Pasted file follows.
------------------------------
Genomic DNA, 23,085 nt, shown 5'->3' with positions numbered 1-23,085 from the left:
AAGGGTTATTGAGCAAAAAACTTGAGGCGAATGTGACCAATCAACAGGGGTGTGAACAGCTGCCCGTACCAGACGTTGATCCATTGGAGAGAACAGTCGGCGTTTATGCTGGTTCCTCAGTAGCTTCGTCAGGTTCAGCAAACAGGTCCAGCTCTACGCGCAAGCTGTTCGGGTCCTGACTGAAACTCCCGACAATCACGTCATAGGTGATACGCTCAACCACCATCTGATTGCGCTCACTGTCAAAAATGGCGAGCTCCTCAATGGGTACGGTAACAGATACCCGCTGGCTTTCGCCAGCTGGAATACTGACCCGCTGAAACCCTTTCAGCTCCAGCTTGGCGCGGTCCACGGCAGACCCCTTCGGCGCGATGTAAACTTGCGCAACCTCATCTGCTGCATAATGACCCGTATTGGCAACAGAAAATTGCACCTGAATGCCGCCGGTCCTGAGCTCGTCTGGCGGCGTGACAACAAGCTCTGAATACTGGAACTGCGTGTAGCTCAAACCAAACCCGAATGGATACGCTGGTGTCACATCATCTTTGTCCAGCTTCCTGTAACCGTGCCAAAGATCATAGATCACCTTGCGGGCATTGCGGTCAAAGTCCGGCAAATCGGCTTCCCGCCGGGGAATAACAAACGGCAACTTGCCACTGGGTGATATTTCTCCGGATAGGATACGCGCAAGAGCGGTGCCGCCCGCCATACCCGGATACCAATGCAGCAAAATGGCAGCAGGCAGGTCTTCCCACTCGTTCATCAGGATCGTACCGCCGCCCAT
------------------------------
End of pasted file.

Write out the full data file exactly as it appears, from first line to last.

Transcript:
Genomic DNA, 23,085 nt, shown 5'->3' with positions numbered 1-23,085 from the left:
AAGGGTTATTGAGCAAAAAACTTGAGGCGAATGTGACCAATCAACAGGGGTGTGAACAGCTGCCCGTACCAGACGTTGATCCATTGGAGAGAACAGTCGGCGTTTATGCTGGTTCCTCAGTAGCTTCGTCAGGTTCAGCAAACAGGTCCAGCTCTACGCGCAAGCTGTTCGGGTCCTGACTGAAACTCCCGACAATCACGTCATAGGTGATACGCTCAACCACCATCTGATTGCGCTCACTGTCAAAAATGGCGAGCTCCTCAATGGGTACGGTAACAGATACCCGCTGGCTTTCGCCAGCTGGAATACTGACCCGCTGAAACCCTTTCAGCTCCAGCTTGGCGCGGTCCACGGCAGACCCCTTCGGCGCGATGTAAACTTGCGCAACCTCATCTGCTGCATAATGACCCGTATTGGCAACAGAAAATTGCACCTGAATGCCGCCGGTCCTGAGCTCGTCTGGCGGCGTGACAACAAGCTCTGAATACTGGAACTGCGTGTAGCTCAAACCAAACCCGAATGGATACGCTGGTGTCACATCATCTTTGTCCAGCTTCCTGTAACCGTGCCAAAGATCATAGATCACCTTGCGGGCATTGCGGTCAAAGTCCGGCAAATCGGCTTCCCGCCGGGGAATAACAAACGGCAACTTGCCACTGGGTGATATTTCTCCGGATAGGATACGCGCAAGAGCGGTGCCGCCCGCCATACCCGGATACCAATGCAGCAAAATGGCAGCAGGCAGGTCTTCCCACTCGTTCATCAGGATCGTACCGCCGCCCAT